CO2 Linked To Ice Ages & Past Global Climate Changes

ice sheet photo

photo: Dominic Alves via flickr

Taking a look back to past global climate changes, researchers led by Timothy Herbert of Brown University have determined that for at least the past 2.7 million years tropical temperatures have "changed in lockstep" with the cyclical spread and retreat of ice sheets, and that CO2 has been the main factor dictating global climate patterns. Using sediment cores for four locations in tropical oceans, the team examined remains of marine organisms and were able to determine the surface temperature of the ocean going back 3.5 million years.

Beginning about 2.7 million years ago, the geologists found that tropical ocean surface temperatures dropped by 1 to 3 degrees Celsius (1.8 to 5.4 degrees Fahrenheit) during each Ice Age, when ice sheets spread in the Northern Hemisphere and significantly cooled oceans in the northern latitudes. Even more compelling, the tropics also changed when Ice Age cycles switched from roughly 41,000-year to 100,000-year intervals.

Climate scientists have a record of carbon dioxide levels for the last 800,000 years -- spanning the last seven Ice Ages -- from ice cores taken in Antarctica. They have deduced that carbon dioxide levels in the atmosphere fell by about 30 percent during each cycle, and that most of that carbon dioxide was absorbed by high-latitude oceans such as the North Atlantic and the Southern Ocean. According to the new findings, this pattern began 2.7 million years ago, and the amount of atmospheric carbon dioxide absorbed by the oceans has intensified with each successive Ice Age.(Science Codex)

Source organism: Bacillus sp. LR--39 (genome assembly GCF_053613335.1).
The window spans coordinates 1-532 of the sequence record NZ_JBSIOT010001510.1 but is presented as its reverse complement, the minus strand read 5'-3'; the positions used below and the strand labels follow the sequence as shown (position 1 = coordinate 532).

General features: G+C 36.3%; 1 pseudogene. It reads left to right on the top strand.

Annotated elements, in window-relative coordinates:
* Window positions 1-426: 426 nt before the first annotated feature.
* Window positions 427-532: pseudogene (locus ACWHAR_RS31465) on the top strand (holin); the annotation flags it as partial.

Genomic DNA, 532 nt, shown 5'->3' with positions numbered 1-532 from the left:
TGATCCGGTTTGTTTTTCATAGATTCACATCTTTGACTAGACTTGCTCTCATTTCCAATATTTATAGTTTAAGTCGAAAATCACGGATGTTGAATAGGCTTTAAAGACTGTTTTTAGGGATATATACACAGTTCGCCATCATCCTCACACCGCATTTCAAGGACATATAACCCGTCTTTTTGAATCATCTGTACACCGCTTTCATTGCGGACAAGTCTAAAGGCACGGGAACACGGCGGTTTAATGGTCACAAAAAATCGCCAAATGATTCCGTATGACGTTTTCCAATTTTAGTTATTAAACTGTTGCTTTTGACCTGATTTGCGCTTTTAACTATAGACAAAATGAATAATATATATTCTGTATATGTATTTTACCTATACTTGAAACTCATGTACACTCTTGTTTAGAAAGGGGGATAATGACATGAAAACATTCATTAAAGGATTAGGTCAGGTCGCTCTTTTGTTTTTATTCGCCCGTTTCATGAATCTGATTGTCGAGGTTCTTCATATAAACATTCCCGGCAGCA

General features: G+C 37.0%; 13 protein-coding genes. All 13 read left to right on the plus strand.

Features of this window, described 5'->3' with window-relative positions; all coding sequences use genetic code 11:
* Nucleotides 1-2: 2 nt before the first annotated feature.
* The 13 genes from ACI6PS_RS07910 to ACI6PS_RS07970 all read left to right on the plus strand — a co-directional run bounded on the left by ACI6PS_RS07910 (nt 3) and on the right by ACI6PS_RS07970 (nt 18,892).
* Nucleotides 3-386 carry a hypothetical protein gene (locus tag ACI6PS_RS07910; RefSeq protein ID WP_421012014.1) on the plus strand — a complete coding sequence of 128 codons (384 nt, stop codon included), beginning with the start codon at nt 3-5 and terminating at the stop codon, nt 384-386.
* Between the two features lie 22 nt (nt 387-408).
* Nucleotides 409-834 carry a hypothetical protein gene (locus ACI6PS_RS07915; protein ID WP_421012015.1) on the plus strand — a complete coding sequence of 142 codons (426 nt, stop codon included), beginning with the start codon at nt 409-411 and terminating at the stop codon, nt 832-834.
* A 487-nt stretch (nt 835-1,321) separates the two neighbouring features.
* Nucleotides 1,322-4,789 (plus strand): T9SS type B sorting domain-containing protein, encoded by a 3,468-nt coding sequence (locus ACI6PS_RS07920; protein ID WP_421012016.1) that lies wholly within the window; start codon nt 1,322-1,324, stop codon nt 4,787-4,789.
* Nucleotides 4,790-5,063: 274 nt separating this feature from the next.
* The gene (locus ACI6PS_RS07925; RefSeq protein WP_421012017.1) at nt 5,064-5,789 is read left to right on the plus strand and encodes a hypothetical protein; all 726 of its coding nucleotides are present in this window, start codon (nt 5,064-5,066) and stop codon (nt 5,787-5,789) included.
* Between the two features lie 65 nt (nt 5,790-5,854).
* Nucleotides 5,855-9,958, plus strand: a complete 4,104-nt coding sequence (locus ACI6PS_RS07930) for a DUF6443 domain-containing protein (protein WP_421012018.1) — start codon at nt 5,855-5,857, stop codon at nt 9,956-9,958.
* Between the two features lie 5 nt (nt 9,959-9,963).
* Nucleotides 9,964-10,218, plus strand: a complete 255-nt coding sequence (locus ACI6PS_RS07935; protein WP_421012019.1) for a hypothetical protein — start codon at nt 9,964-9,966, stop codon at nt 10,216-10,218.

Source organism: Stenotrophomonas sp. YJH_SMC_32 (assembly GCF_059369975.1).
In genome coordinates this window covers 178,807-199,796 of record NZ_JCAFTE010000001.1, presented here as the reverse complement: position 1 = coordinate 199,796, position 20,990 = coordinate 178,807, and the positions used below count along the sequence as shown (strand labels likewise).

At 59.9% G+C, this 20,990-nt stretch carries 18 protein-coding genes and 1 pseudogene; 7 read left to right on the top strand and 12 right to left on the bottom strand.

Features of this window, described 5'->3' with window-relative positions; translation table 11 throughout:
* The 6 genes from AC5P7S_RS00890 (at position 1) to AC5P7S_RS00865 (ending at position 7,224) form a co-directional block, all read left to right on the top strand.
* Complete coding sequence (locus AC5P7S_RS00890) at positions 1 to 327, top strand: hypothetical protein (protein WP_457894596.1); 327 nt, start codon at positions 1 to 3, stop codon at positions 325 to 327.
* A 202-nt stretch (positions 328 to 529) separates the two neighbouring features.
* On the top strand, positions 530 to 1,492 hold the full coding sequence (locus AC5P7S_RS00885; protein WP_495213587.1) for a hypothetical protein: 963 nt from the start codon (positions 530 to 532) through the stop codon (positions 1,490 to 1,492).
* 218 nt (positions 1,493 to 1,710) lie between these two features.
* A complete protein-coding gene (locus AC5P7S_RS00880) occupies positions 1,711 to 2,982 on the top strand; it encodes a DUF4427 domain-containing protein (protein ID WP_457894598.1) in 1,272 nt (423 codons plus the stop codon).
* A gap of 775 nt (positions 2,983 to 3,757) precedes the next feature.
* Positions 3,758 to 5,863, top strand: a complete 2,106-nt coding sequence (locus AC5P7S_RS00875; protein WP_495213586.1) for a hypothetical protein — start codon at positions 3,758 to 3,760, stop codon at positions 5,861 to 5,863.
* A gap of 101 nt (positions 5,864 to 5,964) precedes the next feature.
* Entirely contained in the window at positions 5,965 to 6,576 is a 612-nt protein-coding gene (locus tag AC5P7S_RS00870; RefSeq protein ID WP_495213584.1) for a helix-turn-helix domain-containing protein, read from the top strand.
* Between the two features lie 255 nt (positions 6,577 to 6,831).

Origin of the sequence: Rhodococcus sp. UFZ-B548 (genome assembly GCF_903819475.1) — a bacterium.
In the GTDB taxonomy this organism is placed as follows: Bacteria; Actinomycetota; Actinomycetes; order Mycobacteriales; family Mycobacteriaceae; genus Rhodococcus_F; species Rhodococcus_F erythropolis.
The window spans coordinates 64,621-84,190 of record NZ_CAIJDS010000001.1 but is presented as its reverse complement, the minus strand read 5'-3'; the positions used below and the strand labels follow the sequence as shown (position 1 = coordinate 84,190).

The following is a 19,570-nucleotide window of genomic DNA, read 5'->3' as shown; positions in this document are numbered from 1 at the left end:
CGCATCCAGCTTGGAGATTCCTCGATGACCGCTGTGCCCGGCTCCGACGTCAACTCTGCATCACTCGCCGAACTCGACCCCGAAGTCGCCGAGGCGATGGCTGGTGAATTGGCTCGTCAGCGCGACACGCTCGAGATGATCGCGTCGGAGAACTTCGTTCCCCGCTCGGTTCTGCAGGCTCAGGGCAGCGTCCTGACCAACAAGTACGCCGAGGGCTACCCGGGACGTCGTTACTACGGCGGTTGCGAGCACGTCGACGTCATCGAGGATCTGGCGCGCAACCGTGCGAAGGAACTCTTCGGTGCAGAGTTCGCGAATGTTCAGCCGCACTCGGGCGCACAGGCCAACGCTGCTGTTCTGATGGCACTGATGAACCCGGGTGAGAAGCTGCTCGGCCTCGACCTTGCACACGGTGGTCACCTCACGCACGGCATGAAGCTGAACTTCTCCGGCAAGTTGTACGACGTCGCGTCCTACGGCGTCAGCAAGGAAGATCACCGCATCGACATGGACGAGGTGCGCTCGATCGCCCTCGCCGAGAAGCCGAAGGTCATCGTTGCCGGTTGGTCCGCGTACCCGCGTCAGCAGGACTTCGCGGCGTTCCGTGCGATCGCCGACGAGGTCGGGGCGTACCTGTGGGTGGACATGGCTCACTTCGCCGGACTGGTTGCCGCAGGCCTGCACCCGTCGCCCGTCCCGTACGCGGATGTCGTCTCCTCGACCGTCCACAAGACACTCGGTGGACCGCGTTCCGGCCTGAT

Herbert notes, "It seems likely that changes in carbon dioxide were the most important reason why tropical temperatures changed with the water vapor feedback."

Questions remaining: 1) Why CO2 began to play a major role when the Ice Ages began 2.7 million years ago; 2) Why CO2 appears to have magnified the intensity of Ice Ages; 3) Why the Ice Age cycles shifted interval.

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